I mince Dad’s morning medication into dust and smother it with yoghurt. Pop it in his drooping mouth, scraping the teaspoon across his lips to catch the overflow before I stuff the dregs back in. He shudders as he swallows, his eyes saying it’s my fault that it tastes like shit. I help him drink a sip of water, then cool his porridge with milk and coax it in, one spoonful at a time. I know I should be chatting to him, helping pass the time, but, really, what is there to say? Do you know what day it is? Does the thought of Van thump you in the guts like it does me? Even if he could answer, he’d only throw it back at me. Wind yer neck in, girl. You’ve got a face on like a Lurgan spade.

By the time I’ve finished everything with Dad I’ve less than half an hour to get to school. Who’d have thought I’d ever want to spend more time there, but with my rest home shift starting at two it pretty much wipes out the afternoon.

All I really want to do is paint — hide out in the art room and let the colours wash through me in a heady rush. Vincent says to attack a painting the way a lion devours meat, to call on the grain of madness that is the best of art. Imagine trying to explain all this to Mum and Dad. They view creative madness as a sin on par with striking a priest.

I park Dad in front of the TV and head off on my bike. Our street is full of tacky mansions, but ours is the doozy that drags the others’ values down. Good old leaky home syndrome. The day Mum finally admitted we had no money to fix it or to chase the builders through the courts I cried — I’d had a gutsful of our neighbours’ snide remarks.

‘You think your life is difficult?’ she’d said. ‘Try walking to school in Belfast when the Proddies are on the march.’ She talks about the Troubles the way the old boys in the rest home remember El Alamein.

Since then I’ve built a force field that shouts ‘fuck off’. You have to in a school like mine, where the fact I used to go to the best private Catholic school is all the ammunition the gangs need. In my first week they bullied me out of my iPod and mobile phone and stripped the Nike jacket off my wimpy back. Admittedly I’m safer now. Three years on and we’re dirt poor — I don’t even have an internet connection at home, let alone a replacement phone. There’s nothing left to nick.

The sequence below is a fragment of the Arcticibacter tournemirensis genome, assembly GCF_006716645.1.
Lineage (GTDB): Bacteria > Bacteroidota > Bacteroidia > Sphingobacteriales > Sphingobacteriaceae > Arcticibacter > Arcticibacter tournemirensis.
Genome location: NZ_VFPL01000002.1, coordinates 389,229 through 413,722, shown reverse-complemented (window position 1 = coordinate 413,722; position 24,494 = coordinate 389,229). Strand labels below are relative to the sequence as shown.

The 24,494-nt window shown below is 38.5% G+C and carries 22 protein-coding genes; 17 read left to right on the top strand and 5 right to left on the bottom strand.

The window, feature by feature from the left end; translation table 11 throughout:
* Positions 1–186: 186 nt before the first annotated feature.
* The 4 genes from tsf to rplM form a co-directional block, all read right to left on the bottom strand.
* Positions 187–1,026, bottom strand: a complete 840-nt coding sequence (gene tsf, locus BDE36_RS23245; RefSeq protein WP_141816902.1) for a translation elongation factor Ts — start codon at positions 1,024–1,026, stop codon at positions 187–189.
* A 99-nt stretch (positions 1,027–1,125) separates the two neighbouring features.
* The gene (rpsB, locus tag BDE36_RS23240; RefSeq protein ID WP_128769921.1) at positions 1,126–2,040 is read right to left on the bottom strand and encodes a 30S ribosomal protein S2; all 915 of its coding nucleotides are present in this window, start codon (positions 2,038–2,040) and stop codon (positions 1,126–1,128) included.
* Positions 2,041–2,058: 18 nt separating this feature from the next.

1 Comment

Filed under authors, books, Interview, New Zealand, young adult, young adult fiction

Q & A with Lorraine Orman about her new book Touchstone

  • You recently published your tenth book, Touchstone, as a YA e-book. What was the background to this venture into e-publishing?

I was a casualty when Longacre Press merged into Random House NZ. Longacre had published my two previous YA novels, but Random said no thanks to this one. My agent, Frances Plumpton, tried hard to find a home for Touchstone but fantasy and futuristic series were in vogue. After a couple of years I thought, “I can’t bear to stuff it into the metaphorical bottom drawer. Why not make it an e-book?”

  • How have you found the e-publishing process?

I could write a book about it! The general impression one gains from online articles is that it’s easy. It’s not. You have to come out of your cosy author’s corner and become editor, proofreader, formatter, cover designer, publisher, decision-maker, legal expert, distributor and promoter. I’m lucky enough to have a network of supportive colleagues – thank you to the Facebook crowd!

  • Tell us about the e-book.

TouchstoneCoverSmallVersionLike Cross Tides and Hideout, Touchstone is a blend of genres – family problems, adventure and suspense, environmental issues, and a good dollop of New Zealand history. It’s set in a
ghost town on the Buller Coal plateau. The 16-year-old heroine gets involved with a group of eco-warriors trying to prevent a new coalmine being established. Much of the environmental
theme is based on fact.

There’s a free PDF Teachers’ Resource Kit (prepared by a secondary teacher) available on my website at www.story-go-round.net.nz. Any royalties I make are being donated to the Animal Sanctuary at Matakana, near my home. In addition, the book links to Forest and Bird’s campaign to save the Denniston Plateau from more coalmines.

  • Where can people buy Touchstone?

It’s available for around $4.99 (US) from major online bookstores such as Amazon, Smashwords, Kobo Bookshop, Barnes and Noble, iTunes, etc. It’s also available on Wheelers E-Platform, which should be convenient for New Zealand schools and libraries. I’m working on getting it to more NZ suppliers.

  • Do you plan to publish another e-book?

Cross Tides is also available as an e-book, thanks to Random House NZ. But doing it all over again with another manuscript – who knows? I have to recover from this journey first!